DU professor reflects on Tiananmen Square anniversary

DENVER -- On the 29th anniversary of the deadly crackdown on student pro-democracy protesters in Beijing's Tiananmen Square, a University of Denver professor is reflecting on the massacre.

"What really they were against was the corruption in China," says Suisheng (Sam) Zhao, professor and executive director of the Center for China-U.S. Cooperation at the University of Denver.

Decades ago, he was part of the student democracy movements in China.  He had friends at Tiananmen Square that day.

"They were patriots. They wanted to help the government to move forward," he said.

On June 4, 1989, a quarter-million Chinese troops entered the government square with guns and tanks to break up the protests, organized by students.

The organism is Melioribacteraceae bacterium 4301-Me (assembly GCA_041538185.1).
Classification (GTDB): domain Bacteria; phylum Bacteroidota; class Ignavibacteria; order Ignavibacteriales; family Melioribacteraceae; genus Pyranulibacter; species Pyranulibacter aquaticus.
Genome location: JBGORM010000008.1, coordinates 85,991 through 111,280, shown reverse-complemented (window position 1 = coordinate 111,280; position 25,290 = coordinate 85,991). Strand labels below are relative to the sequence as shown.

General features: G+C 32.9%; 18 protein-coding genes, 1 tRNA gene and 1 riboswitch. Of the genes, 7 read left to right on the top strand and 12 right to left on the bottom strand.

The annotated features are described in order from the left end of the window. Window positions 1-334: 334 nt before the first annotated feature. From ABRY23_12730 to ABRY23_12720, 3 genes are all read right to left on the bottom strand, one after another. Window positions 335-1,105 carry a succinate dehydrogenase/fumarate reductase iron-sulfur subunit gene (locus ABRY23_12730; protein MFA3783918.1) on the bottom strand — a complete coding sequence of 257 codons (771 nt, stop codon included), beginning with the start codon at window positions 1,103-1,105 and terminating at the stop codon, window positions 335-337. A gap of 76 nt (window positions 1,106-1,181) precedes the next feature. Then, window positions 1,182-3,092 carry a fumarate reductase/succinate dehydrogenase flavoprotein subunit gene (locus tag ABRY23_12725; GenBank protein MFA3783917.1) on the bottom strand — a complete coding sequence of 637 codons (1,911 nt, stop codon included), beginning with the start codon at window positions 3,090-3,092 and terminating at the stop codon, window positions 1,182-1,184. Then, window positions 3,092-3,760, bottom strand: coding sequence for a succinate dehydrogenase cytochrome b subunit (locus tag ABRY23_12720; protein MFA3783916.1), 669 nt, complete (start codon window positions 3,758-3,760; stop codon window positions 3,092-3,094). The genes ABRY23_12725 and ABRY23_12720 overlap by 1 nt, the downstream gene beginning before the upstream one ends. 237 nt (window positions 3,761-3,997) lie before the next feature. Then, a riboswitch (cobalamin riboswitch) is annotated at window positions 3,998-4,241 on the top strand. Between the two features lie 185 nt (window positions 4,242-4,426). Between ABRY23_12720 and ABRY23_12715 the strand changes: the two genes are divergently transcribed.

By the time it was over, hundreds and maybe thousands were killed.  The exact numbers are still not known.

That's because the history of the massacre has been scrubbed by the Chinese government.  They claim no one was killed.

Young people today have very little, if any, knowledge of the massacre, which Chinese internet search engines refer to only as the "June Fourth Incident."

"The government has controlled the internet very, very effectively," Zhao said.

But Zhao, who still visits China several times every year, says those protests in 1989 actually did bring about progress and reform has been made.

"Tiananmen Square really was followed by a big jump, a big development of the Chinese economy," Zhao said.

And now, people are free to complain about the their leaders.  Sort of.

"In China, basically you can talk anything. You can criticize the government... but they are not allowed to have any organized actions," he said.

Never again would they allow a demonstration like the one at Tiananmen Square 29 years ago, Zhao said.

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